The board of directors of Frontex, the EU's border monitoring agency, said Thursday it had found no evidence of human rights violations in the cases it examined following the accusations of illegal refoulements of migrants, particularly in the Aegean Sea, from Greece to Turkey.
The board, which includes representatives from EU member states and two members of the EU executive, reviewed for two days in an online meeting an internal report on allegations that coastguards of Frontex have been implicated in the push-backs of migrants from EU waters to Turkey.
Read also: Immigration: Europe investigates possible illegal refoulements led by the Frontex agency
The council stressed that
"on the basis of the information provided"
"could not establish evidence of violations of fundamental rights".
However, he clarified that his findings related to certain incidents and that further clarifications were needed to complete the examination of the facts.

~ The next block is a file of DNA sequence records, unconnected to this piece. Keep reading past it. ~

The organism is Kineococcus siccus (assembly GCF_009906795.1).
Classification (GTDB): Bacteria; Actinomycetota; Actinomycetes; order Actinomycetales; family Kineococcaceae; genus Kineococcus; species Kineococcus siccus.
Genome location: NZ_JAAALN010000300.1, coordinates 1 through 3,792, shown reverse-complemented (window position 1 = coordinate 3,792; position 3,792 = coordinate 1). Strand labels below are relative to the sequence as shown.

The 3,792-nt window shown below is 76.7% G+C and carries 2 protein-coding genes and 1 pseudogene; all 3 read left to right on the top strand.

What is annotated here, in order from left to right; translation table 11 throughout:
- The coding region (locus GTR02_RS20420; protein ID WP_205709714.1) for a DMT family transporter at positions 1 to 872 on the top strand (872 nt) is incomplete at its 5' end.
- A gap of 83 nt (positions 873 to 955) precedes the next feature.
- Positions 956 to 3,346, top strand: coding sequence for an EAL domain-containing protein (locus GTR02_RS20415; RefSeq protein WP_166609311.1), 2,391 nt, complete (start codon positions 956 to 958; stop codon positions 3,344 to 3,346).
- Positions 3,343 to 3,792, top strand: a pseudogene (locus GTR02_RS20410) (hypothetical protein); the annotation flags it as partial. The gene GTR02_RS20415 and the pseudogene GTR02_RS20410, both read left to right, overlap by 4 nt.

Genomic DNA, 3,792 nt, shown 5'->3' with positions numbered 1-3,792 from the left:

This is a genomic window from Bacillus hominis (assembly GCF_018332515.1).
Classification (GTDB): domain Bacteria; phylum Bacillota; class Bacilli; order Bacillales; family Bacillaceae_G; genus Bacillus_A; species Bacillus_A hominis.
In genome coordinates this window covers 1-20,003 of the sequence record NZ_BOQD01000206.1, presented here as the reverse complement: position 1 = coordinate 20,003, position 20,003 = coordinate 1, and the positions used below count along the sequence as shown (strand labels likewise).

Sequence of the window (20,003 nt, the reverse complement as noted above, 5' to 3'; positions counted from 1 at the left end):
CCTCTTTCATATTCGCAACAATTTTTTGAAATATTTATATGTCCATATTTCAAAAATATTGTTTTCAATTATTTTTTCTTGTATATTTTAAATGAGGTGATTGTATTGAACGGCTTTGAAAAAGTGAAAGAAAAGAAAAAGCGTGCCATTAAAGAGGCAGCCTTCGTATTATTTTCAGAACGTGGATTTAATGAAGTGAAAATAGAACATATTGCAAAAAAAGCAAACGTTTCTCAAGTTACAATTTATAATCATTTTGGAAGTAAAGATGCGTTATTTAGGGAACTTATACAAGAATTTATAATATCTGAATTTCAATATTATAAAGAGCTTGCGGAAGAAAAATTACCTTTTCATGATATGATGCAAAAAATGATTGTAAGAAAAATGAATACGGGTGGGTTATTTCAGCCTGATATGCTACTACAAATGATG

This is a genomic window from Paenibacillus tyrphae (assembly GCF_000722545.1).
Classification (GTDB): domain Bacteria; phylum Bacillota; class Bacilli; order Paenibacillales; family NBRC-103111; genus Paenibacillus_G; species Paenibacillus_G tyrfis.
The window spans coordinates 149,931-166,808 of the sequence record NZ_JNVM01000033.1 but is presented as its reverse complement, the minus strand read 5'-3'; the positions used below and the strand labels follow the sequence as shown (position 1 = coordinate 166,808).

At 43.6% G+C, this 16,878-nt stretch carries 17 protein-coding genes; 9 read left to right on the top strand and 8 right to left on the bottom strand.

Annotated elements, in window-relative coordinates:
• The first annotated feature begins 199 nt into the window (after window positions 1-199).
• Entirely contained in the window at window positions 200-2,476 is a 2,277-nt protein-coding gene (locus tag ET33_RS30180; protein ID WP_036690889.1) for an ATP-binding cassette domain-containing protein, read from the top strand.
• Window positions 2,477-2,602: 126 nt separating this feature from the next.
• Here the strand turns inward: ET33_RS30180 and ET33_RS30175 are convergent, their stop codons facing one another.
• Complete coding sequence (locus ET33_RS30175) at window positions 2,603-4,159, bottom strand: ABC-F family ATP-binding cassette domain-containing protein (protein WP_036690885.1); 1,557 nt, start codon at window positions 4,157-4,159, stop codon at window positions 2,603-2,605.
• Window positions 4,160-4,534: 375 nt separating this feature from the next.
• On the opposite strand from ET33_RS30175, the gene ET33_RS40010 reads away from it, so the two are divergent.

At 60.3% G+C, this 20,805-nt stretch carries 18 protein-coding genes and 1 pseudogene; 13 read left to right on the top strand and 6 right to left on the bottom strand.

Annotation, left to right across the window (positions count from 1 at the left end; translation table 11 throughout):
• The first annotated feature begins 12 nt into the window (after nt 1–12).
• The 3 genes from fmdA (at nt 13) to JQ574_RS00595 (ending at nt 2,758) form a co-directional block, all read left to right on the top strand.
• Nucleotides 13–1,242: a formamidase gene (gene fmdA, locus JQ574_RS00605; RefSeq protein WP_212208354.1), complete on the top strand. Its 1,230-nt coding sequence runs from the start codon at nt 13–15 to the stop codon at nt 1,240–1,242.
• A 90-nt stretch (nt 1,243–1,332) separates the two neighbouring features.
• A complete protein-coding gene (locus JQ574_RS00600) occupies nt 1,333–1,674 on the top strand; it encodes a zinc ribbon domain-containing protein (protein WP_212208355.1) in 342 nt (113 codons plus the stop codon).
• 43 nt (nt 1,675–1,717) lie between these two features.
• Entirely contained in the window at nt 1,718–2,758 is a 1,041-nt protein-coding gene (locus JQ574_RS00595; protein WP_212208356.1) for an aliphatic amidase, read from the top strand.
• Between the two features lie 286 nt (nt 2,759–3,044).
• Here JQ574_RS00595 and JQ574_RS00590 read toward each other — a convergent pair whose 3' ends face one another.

He also deplored that the agency did not provide timely information on certain incidents, and asked the executive director of Frontex, Frenchman Fabrice Leggeri, to
“immediately provide the missing information”.
The European border and coast guard agency was singled out in October in an investigation by several media, including the German magazine Spiegel, accusing it of being involved with the Greek coast guard in incidents of refoulement of boats of asylum seekers from Greece to Turkey.
The European anti-fraud office Olaf confirmed in January that it had opened an investigation into Frontex.
According to der Spiegel, Olaf carried out a search in early December of the agency's headquarters in Warsaw, in particular the offices of Fabrice Leggeri.
Several members of the European Parliament have called for the resignation of Fabrice Leggeri, but Frontex said on Wednesday that it did not intend to resign.
Thursday, Fabrice Leggeri welcomed in a tweet that
"so far the working group (set up by the board of directors) has not found evidence of any involvement in the supposed refoulements".
Agency created in 2004, Frontex plans to have a permanent staff of 10,000 border and coast guards by 2027.